Like all the churches in the Tampa Bay area, St. John Greek Orthodox Church finds its roots in the Cathedral of St. Nicholas in Tarpon Springs. Founding families of the church included many who originally settled in Tarpon Springs and later migrated over to Hillsborough County on the east side of Tampa Bay. Many parishioners to this day were raised in Tarpon Springs and many of the members of the church have a special affinity for the Cathedral. To learn more about the History of the Greek Community in Tampa, check out this document, “A Social-Ethnic Study of the Greeks in Tampa: Beginning in 1887.”
St. John Greek Orthodox Church of Tampa, Florida is the second oldest community in the Tampa Bay area. A community of Greeks was established in Tampa long before the church was founded. In the early 1950s, services were held in the American Hellenic Center in Downtown Tampa and in various local Protestant churches. The church community was founded in 1956 with the laying of the cornerstone of St. John Greek Orthodox Church on January 7, 1956. The church was opened later that same year, by the 30 families that made up the parish. The story of how the community got the name Saint John is quite interesting. Many of the founding members of the community had the name “John.” Some were named for St. John the Baptist, others for St. John Chrysostom, and others for the many saints of our church who have the name John. Unable to decide which St. John to choose for the name of the church, without wanting to offend anyone, the community just stuck with the name St. John. However, when the Iconostasion of the church was built and decorated with icons, in the place where the icon of the church’s patron saint goes, the icon of St. John the Baptist was placed. After the church was built, a small hall and administration building were built. And in the early 1980s, a large community center housing a kitchen and gymnasium was built. It was later named the Kourmolis Center in honor of Archon Peter Kourmolis and his wife Sophia. During the 1970s, and extensive iconography project was done in the church, so that nearly every bit of the church walls is covered with iconography.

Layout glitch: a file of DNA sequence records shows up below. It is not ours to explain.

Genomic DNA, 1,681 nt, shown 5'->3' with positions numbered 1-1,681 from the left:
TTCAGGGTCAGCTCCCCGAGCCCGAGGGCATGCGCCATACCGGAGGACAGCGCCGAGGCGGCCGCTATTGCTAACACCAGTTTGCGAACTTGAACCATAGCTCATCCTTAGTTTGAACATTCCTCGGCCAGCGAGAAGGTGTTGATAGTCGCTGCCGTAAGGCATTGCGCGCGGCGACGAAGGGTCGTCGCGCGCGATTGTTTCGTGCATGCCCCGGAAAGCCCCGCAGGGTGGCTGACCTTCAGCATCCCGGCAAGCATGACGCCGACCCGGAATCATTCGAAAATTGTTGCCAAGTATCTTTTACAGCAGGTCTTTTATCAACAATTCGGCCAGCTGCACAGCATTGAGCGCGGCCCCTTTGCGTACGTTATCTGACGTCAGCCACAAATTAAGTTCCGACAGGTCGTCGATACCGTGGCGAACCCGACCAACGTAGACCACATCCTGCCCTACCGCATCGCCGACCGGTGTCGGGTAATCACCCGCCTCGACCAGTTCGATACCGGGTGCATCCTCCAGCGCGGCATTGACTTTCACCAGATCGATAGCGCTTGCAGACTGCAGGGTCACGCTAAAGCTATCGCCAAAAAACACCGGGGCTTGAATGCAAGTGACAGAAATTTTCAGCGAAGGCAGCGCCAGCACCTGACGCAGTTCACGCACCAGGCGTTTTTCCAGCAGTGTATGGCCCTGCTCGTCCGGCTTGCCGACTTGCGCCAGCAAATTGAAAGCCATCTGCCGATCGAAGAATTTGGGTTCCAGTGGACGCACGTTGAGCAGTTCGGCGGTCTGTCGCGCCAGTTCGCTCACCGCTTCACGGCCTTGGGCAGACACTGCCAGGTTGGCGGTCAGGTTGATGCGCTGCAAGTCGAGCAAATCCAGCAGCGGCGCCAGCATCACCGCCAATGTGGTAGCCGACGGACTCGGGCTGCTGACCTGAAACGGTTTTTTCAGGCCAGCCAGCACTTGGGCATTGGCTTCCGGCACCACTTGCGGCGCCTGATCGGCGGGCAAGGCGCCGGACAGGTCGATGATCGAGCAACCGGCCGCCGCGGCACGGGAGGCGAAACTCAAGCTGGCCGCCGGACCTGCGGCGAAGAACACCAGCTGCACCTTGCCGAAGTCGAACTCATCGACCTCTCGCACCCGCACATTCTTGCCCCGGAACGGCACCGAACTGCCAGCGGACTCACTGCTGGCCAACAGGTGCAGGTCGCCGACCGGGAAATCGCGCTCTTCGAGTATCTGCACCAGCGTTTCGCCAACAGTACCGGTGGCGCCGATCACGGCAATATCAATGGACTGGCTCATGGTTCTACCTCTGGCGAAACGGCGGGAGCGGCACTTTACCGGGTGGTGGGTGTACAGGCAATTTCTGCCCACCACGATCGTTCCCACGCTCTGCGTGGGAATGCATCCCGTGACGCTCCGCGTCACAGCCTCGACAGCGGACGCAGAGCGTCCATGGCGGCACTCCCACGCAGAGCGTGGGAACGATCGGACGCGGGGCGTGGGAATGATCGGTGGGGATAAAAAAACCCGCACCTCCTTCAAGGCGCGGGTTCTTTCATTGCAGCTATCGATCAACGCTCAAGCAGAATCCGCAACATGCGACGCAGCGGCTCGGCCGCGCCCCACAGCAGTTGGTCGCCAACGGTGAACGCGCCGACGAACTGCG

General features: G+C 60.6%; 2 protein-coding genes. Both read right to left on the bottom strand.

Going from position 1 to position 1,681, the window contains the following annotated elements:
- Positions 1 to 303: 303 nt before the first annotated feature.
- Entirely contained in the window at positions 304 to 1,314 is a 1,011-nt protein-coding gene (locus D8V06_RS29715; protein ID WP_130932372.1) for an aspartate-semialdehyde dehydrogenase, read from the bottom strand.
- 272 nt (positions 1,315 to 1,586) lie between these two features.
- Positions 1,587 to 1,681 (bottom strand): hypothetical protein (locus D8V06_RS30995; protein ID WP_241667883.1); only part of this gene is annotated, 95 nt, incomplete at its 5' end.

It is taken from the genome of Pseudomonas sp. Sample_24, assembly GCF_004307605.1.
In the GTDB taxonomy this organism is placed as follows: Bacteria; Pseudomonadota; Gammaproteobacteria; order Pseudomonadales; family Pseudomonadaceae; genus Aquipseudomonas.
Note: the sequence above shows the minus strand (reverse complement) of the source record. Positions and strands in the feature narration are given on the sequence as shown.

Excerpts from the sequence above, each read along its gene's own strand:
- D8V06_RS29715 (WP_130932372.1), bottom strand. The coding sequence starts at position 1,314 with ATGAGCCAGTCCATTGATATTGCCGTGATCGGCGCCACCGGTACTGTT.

As the church continued to grow along with the Tampa Bay area, St. John helped provide liturgical and clerical support in founding two of its sister parishes in the area—St. Sophia in Winter Haven and St. Barbara in Sarasota. In the mid-1980s, the parish established the Junior Olympics. This event, now in its 20th year, is held each June and brings together Orthodox youth as participants in a number of field events, such as swimming, soccer, basketball, volleyball, and culminates in an awards ceremony for individual and team honors. Nearly 200 GOYAns and advisors from the Tampa Bay area churches, as well as most of the Greek Orthodox Church communities of Northern Florida participate each year. His Eminence Archbishop Iakovos consecrated St. Johns’ in 1987, with their Graces Bishop John of Atlanta and Bishop Iakovos of Catania as co-celebrants. Over the years, many prominent Orthodox clergy visited Tampa, including the late Patriarch, His All Holiness Patriarch Athenagoras, when he served as Archbishop of North and South America. Because the feastday of St. John the Baptist falls the day after Epiphany, the Archbishop of America has made pastoral visits to the church in January. His Eminence Archbishop Iakovos made many such visits, and His Eminence Archbishop Demetrios has visited the church as well. The Philoptochos Chapter of Saint John is large and active.
Throughout the years, they’ve held many fundraisers to support local charities, help fund parish programs, as well as programs for the Metropolis of Atlanta. The Philoptochos provides the hospitality committee which welcomes new members to our church. They have published a cookbook, A Taste of Heaven, and take the lead in many of the spiritual and fellowship programs of the church. Father Stavros Akrotirianakis has served as the Proistamenos of St. John since September 2004. The Church today has a membership of 391 families (and growing) of various ethnic backgrounds. There are ministries for all ages, including a Sunday school of over 200 students, altar boys, a youth choir, HOPE/JOY, GOYA, Young Adults, OCF (college ministry), five Bible studies, adult choir, chanters, ushers, Philoptochos, Young at Heart (Seniors), 3 dance groups, community outreach (feeding the hungry), a food pantry and many others. St. John hosts the Annual GOYA Lenten Retreat, as well as the Junior Olympics for GOYAns of the Tampa Bay area. Father Stavros hosts two adult retreats (in Advent and in Lent) as well. The Prayer Team is a ministry where members receive a daily reflection from Fr. Stavros. A full liturgical schedule and an outstanding choir are some other things in which this community takes pride. Like our patron saint, St. John the Forerunner and Baptist, we hope by God’s grace to be able to preach the word of God to the Tampa Bay area.